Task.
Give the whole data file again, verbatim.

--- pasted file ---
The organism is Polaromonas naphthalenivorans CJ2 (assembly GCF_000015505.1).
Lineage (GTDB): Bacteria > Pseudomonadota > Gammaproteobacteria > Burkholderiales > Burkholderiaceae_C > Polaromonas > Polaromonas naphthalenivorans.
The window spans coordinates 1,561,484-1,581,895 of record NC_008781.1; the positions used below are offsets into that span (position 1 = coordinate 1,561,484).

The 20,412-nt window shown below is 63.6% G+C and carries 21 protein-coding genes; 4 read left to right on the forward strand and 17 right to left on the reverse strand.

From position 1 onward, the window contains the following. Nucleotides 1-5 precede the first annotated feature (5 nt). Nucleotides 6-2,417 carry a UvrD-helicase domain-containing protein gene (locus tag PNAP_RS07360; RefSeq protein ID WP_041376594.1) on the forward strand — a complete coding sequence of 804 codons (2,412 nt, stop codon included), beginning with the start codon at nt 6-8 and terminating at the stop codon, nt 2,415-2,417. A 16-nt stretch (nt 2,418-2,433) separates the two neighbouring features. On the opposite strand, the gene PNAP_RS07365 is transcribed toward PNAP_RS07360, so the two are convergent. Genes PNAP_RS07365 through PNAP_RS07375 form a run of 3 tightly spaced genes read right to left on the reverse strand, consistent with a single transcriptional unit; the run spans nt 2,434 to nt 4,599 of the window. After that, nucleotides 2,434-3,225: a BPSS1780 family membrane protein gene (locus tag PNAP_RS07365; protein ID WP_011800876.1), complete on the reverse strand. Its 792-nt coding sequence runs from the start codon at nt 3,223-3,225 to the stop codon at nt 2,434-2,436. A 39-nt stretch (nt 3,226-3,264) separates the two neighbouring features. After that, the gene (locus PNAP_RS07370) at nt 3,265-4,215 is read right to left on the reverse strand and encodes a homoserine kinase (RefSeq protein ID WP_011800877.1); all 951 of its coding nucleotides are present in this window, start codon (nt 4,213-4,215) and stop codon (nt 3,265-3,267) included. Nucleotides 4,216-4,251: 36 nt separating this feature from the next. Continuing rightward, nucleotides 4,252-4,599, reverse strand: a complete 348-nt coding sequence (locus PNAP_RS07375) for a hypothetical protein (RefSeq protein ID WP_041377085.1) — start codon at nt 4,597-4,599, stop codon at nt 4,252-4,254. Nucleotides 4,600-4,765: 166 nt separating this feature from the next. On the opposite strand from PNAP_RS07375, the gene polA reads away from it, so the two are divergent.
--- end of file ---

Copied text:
The organism is Polaromonas naphthalenivorans CJ2 (assembly GCF_000015505.1).
Lineage (GTDB): Bacteria > Pseudomonadota > Gammaproteobacteria > Burkholderiales > Burkholderiaceae_C > Polaromonas > Polaromonas naphthalenivorans.
The window spans coordinates 1,561,484-1,581,895 of record NC_008781.1; the positions used below are offsets into that span (position 1 = coordinate 1,561,484).

The 20,412-nt window shown below is 63.6% G+C and carries 21 protein-coding genes; 4 read left to right on the forward strand and 17 right to left on the reverse strand.

From position 1 onward, the window contains the following. Nucleotides 1-5 precede the first annotated feature (5 nt). Nucleotides 6-2,417 carry a UvrD-helicase domain-containing protein gene (locus tag PNAP_RS07360; RefSeq protein ID WP_041376594.1) on the forward strand — a complete coding sequence of 804 codons (2,412 nt, stop codon included), beginning with the start codon at nt 6-8 and terminating at the stop codon, nt 2,415-2,417. A 16-nt stretch (nt 2,418-2,433) separates the two neighbouring features. On the opposite strand, the gene PNAP_RS07365 is transcribed toward PNAP_RS07360, so the two are convergent. Genes PNAP_RS07365 through PNAP_RS07375 form a run of 3 tightly spaced genes read right to left on the reverse strand, consistent with a single transcriptional unit; the run spans nt 2,434 to nt 4,599 of the window. After that, nucleotides 2,434-3,225: a BPSS1780 family membrane protein gene (locus tag PNAP_RS07365; protein ID WP_011800876.1), complete on the reverse strand. Its 792-nt coding sequence runs from the start codon at nt 3,223-3,225 to the stop codon at nt 2,434-2,436. A 39-nt stretch (nt 3,226-3,264) separates the two neighbouring features. After that, the gene (locus PNAP_RS07370) at nt 3,265-4,215 is read right to left on the reverse strand and encodes a homoserine kinase (RefSeq protein ID WP_011800877.1); all 951 of its coding nucleotides are present in this window, start codon (nt 4,213-4,215) and stop codon (nt 3,265-3,267) included. Nucleotides 4,216-4,251: 36 nt separating this feature from the next. Continuing rightward, nucleotides 4,252-4,599, reverse strand: a complete 348-nt coding sequence (locus PNAP_RS07375) for a hypothetical protein (RefSeq protein ID WP_041377085.1) — start codon at nt 4,597-4,599, stop codon at nt 4,252-4,254. Nucleotides 4,600-4,765: 166 nt separating this feature from the next. On the opposite strand from PNAP_RS07375, the gene polA reads away from it, so the two are divergent.